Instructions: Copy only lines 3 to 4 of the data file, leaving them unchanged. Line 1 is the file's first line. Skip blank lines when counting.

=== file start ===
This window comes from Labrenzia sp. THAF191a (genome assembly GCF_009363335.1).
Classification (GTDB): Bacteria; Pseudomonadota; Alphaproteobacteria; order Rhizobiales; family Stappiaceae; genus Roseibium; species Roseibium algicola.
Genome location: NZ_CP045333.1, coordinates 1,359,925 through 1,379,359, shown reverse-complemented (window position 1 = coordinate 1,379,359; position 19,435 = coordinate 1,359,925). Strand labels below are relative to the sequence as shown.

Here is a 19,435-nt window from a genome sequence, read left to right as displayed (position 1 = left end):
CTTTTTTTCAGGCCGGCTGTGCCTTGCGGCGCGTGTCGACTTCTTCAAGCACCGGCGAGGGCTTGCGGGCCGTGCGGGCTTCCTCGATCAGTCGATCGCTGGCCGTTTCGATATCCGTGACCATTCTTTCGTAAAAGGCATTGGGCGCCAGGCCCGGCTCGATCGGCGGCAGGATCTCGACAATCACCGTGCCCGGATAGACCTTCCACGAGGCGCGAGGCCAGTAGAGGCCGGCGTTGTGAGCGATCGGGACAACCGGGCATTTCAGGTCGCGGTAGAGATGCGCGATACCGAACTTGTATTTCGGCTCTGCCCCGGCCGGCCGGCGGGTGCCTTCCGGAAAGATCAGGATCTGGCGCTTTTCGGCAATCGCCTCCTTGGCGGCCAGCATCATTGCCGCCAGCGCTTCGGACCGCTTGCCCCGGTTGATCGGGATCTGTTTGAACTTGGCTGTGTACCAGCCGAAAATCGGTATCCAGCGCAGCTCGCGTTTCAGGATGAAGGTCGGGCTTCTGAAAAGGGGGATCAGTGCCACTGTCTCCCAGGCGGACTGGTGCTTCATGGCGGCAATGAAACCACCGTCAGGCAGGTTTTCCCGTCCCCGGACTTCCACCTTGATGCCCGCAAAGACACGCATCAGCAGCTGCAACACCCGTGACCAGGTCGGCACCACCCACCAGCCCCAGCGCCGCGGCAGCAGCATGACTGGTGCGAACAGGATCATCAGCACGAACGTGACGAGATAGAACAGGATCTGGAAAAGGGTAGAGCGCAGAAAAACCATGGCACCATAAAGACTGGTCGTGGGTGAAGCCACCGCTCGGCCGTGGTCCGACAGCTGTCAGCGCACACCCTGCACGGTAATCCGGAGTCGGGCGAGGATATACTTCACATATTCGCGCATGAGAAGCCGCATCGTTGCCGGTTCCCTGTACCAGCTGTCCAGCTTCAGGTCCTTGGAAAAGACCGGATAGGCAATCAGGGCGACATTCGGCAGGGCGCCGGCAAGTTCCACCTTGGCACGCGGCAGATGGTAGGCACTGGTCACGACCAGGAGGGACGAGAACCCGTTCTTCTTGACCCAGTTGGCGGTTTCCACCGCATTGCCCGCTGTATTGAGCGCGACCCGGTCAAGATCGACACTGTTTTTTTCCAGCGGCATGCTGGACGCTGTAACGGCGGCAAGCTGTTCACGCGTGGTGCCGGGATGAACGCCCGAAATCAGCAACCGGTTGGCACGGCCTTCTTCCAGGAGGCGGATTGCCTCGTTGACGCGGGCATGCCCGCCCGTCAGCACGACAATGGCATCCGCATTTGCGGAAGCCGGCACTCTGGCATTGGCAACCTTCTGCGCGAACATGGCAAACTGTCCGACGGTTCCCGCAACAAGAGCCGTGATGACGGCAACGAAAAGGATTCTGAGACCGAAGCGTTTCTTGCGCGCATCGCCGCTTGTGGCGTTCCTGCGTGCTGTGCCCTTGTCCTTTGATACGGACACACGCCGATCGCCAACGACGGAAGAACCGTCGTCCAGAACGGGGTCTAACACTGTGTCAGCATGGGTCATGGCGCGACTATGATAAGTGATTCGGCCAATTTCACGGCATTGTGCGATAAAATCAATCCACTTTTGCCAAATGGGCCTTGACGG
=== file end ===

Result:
Genome location: NZ_CP045333.1, coordinates 1,359,925 through 1,379,359, shown reverse-complemented (window position 1 = coordinate 1,379,359; position 19,435 = coordinate 1,359,925). Strand labels below are relative to the sequence as shown.

Here is a 19,435-nt window from a genome sequence, read left to right as displayed (position 1 = left end):